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Cawthon, P.M., Manini, T., Patel, S.M., Newman, A., Travison, T., Kiel, D.P., Santanasto, A.J., Ensrud, K.E., Xue, Q., Shardell, M., Duchowny, K., Erlandson, K.M., Pencina, K.M., Fielding, R.A., Magaziner, J., Kwok, T., Karlsson, M., Ohlsson, C., Mellstrom, D., Hirani, V., Ribom, E., Correa-De-Araujo, R., Bhasin, S. 2020. Putative cut-points in sarcopenia components and incident adverse health outcomes: an SDOC analysis. Journal of the American Geriatrics Society. 68:1429-1437. https://doi.org/10.1111/jgs.16517.
Westbury, L.D., Syddall, H.E., Fuggle, N.R., Dennison, E.M., Harvey, N.C., Cauley, J.A., Shiroma, E.J., Fielding, R., Newman, A.B., Cooper, C. 2020. Relationships between level and change in sarcopenia and other body composition components and adverse health outcomes: findings from the health, aging, and body composition study. Calcified Tissues International. 108:302-313. https://doi.org/10.1007/s00223-020-00775-3.
Patel, S.M., Duchowny, K.A., Kiel, D.P., Correa-de-Araujo, R., Fielding, R.A., Travison, T., Magaziner, J., Manini, T., Xue, Q., Newman, A.B., Pencina, K.M., Santanasto, A., Bhasin, S., Cawthon, P.M. 2020. Sarcopenia definition & outcomes consortium defined low grip strength in two cross-sectional, population-based cohorts. Journal of the American Geriatrics Society. https://doi.org/10.1111/jgs.16419.
Harvey, N.C., Orwoll, E., Kwok, T., Karlsson, M.K., Rosengren, B.E., Ribom, E., Cauley, J.A., Cawthon, P.M., Ensrud, K., Liu, E., Cruz-Jentoft, A.J., Fielding, R.A., Cooper, C., Kanis, J.A., Lorentzon, M., Ohlsson, C., Mellstrom, D., Johansson, H., Mccloskey, E. 2021. Sarcopenia definitions as predictors of fracture risk independent of FRAX, falls, and BMD in the osteoporotic fractures in men (MrOS) study: a meta-analysis. Journal of Bone and Mineral Research. 36(7):1235-1244. https://doi.org/10.1002/JBMR.4293.
Bhasin, S., Travison, T.G., Manini, T.M., Patel, S., Pencina, K.M., Fielding, R.A., Magaziner, J.M., Newman, A.B., Kiel, D.P., Cooper, C., Guralnik, J.M., Cauley, J.A., Arai, H., Clark, B.C., Landi, F., Schaap, L.A., Pereira, S.L., Rooks, D., Woo, J., Woodhouse, L.J., Binder, E., Brown, T., Shardell, M., Xue, Q., D'Agostino Sr., R.B., Orwig, D., Grosicki, G., Correa-de-Araujo, R., Cawthon, P.M. 2020. Sarcopenia definition: The position statements of the sarcopenia definition and outcomes consortium. Journal of the American Geriatrics Society. 68:1410-1418. https://doi.org/10.1111/jgs.16372.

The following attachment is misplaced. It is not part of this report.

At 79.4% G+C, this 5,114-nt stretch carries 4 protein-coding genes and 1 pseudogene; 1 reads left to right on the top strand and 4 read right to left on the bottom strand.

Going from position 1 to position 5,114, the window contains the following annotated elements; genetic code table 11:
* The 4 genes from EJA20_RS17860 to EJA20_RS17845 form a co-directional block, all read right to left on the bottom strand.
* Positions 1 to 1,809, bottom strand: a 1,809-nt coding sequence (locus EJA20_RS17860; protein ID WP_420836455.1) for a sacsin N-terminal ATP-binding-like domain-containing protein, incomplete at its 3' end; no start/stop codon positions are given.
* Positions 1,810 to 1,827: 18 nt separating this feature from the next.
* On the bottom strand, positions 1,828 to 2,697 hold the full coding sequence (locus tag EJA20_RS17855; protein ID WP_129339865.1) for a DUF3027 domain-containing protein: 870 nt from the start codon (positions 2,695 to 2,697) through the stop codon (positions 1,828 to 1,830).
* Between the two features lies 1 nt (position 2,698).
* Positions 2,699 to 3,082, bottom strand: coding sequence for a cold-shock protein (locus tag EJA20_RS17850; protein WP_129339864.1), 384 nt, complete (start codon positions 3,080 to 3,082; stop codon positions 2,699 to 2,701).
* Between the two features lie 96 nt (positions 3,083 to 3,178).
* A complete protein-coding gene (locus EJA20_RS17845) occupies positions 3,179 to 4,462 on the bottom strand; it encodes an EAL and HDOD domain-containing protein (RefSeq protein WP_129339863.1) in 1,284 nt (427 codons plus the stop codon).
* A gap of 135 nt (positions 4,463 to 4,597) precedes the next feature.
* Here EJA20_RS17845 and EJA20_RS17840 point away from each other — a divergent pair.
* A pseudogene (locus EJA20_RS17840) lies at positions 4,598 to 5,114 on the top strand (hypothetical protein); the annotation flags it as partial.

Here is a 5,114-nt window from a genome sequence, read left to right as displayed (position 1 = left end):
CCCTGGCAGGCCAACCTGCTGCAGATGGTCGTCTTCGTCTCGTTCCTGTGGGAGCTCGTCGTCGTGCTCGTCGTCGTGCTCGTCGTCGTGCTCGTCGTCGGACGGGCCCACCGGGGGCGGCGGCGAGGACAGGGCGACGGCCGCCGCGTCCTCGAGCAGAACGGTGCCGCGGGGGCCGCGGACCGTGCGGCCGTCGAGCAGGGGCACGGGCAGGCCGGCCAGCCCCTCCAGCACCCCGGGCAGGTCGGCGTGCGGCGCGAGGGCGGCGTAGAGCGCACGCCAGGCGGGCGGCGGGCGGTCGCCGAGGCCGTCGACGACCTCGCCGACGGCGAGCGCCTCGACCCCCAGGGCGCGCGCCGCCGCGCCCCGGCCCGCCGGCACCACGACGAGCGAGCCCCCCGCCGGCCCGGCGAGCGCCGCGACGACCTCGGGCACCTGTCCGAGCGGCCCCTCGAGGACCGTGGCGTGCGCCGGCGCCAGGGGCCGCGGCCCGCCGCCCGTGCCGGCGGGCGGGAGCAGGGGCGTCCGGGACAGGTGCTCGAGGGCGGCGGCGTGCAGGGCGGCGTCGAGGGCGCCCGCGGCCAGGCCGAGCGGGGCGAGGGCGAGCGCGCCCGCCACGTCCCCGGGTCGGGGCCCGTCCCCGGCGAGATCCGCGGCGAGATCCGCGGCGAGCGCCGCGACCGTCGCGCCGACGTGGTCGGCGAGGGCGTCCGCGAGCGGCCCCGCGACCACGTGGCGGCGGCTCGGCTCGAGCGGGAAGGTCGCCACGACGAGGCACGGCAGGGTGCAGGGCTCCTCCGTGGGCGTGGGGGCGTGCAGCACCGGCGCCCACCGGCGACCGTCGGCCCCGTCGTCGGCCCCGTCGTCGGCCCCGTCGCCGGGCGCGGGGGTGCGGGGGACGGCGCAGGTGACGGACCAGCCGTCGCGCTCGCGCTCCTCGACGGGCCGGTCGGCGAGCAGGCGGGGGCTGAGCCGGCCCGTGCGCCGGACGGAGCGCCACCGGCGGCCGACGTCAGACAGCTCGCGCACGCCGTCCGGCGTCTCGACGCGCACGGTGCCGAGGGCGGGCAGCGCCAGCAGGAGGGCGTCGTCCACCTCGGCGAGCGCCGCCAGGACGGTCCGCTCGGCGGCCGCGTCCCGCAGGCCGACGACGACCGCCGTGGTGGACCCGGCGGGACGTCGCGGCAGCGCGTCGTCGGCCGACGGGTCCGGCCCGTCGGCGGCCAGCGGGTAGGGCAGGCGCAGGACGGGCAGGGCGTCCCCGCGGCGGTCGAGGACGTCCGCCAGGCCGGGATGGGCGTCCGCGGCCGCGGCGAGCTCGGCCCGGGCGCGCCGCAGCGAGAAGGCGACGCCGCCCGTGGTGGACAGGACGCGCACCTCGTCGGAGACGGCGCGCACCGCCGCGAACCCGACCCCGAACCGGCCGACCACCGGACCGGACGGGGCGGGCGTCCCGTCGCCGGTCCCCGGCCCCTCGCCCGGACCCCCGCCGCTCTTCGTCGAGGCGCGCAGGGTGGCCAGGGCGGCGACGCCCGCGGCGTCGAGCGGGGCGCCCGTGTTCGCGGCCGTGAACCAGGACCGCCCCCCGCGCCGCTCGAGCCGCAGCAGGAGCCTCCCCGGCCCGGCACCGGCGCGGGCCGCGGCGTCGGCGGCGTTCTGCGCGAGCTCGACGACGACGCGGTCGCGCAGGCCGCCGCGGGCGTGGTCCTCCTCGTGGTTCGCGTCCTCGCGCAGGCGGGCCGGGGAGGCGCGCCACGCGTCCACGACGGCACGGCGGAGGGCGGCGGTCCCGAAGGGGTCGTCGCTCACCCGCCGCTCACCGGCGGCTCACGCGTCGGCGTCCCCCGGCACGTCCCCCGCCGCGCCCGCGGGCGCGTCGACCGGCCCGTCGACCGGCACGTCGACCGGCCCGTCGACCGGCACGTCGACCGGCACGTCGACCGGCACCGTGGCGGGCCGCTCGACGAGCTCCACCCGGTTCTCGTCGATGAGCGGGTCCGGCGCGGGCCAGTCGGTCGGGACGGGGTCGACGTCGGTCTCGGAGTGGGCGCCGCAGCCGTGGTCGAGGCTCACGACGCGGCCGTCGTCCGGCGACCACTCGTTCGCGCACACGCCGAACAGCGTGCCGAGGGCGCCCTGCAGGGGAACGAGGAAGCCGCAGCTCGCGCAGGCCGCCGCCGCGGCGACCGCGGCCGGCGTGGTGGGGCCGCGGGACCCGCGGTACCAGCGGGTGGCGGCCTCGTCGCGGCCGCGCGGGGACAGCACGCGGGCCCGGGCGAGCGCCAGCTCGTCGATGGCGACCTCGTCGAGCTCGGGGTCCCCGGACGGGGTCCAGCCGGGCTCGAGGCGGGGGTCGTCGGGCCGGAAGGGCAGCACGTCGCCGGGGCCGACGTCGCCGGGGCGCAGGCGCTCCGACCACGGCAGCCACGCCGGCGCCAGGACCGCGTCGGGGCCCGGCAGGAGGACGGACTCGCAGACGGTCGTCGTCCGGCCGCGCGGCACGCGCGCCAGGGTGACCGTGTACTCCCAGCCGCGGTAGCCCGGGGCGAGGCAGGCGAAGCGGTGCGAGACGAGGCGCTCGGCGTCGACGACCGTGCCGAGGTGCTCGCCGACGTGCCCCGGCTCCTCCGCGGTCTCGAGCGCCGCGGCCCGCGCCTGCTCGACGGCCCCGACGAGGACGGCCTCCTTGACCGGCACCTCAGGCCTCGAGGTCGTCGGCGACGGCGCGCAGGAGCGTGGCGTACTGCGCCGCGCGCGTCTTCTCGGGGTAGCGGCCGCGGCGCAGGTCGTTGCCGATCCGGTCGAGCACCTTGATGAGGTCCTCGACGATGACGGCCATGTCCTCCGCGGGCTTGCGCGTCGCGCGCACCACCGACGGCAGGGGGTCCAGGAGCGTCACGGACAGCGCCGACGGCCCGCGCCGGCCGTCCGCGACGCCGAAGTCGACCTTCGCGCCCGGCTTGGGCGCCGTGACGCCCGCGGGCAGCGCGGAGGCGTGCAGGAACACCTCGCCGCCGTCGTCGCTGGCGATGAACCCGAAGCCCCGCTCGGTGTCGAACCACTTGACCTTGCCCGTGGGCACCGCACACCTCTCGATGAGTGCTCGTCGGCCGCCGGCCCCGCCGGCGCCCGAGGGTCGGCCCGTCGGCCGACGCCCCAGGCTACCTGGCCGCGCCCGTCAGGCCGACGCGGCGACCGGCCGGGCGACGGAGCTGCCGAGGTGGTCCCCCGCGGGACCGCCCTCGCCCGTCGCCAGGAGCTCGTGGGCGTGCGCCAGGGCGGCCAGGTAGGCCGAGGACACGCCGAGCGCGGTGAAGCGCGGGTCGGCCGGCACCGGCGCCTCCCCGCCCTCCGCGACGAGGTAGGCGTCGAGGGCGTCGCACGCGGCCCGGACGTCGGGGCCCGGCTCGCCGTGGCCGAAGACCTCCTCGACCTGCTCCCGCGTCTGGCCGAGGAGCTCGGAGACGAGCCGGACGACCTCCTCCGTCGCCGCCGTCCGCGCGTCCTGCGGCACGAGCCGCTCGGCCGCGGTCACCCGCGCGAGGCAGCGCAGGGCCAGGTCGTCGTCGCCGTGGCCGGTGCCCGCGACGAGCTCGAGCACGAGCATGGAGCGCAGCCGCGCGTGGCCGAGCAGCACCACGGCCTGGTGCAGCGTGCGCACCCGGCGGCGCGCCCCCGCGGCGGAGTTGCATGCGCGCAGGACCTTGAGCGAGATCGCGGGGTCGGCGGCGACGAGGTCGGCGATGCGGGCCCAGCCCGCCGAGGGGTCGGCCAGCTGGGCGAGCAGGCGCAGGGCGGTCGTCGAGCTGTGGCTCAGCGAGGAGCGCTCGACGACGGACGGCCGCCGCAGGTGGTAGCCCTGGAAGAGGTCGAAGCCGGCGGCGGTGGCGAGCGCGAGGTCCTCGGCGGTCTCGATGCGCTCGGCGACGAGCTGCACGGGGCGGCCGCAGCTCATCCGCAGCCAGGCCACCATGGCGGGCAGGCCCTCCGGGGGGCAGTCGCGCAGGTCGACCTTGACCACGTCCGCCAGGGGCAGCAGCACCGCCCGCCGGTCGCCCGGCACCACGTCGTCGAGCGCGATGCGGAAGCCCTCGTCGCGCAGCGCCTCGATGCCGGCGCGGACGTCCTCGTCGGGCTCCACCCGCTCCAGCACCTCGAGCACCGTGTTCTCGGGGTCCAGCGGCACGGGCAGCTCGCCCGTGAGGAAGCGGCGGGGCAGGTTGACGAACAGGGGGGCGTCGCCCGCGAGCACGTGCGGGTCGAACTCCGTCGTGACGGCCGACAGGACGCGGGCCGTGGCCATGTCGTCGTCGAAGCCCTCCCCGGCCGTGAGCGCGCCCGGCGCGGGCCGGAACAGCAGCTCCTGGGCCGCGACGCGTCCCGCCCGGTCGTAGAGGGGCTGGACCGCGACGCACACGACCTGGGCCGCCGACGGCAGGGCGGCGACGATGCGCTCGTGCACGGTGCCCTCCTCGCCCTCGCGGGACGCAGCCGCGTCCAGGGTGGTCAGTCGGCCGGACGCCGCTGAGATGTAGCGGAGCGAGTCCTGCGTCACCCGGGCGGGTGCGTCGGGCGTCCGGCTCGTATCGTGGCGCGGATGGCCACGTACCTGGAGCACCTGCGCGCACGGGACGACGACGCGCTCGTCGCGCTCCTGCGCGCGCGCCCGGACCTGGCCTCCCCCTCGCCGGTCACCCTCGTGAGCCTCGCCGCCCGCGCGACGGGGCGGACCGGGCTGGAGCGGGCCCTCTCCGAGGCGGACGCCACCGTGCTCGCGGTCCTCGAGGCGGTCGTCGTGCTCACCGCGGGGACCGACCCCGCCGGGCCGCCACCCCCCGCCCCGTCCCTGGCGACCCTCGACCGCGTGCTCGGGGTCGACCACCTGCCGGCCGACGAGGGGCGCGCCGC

Beavers, D.P., Kritchevsky, S.B., Gill, T.M., Ambrosius, W.T., Anton, S.D., Fielding, R.A., King, A.C., Rejeski, W., Lovato, L., McDermott, M.M., Newman, A.B., Pahor, M., Walkup, M.P., Tracy, R.P., Manini, T.M. 2021. Elevated IL-6 and CRP levels are associated with incident self-reported major mobility disability: A pooled analysis of older adults with slow gait speed. Journals of Gerontology. https://doi.org/10.1093/gerona/glab093.
Reginster, J., Beaudart, C., Al-Daghri, N., Avouac, B., Bauer, J., Bere, N., Bruyere, O., Cerreta, F., Cesari, M., Rosa, M., Cooper, C., Cruz Jentoft, A.J., Dennison, E., Geerinck, A., Gielen, E., Landi, F., Laslop, A., Maggi, S., Concepcion Prieto, Y., Rizzoli, R., Sundseth, H., Sieber, C., Trombetti, A., Vellas, B., Veronese, N., Visser, M., Vlaskovska, M., Fielding, R.A. 2020. Update on the ESCEO recommendation for the conduct of clinical trials for drugs aiming at the treatment of sarcopenia in older adults. Aging Clinical Experimental Research. https://doi.org/10.1007/s40520-020-01663-4.
Custodero, C., Anton, S.D., Beavers, D.P., Mankowski, R.T., Lee, S.A., McDermott, M.M., Fielding, R.A., Newman, A.B., Tracy, R.P., Kritchevsky, S.B., Ambrosius, W.T., Pahor, M., Manini, T.M. 2020. The relationship between interleukin-6 levels and physical performance in mobility-limited older adults with chronic low-grade inflammation: the ENRGISE pilot study. Archives of Gerontology and Geriatrics. 90. Article 104131. https://doi.org/10.1016/j.archger.2020.104131.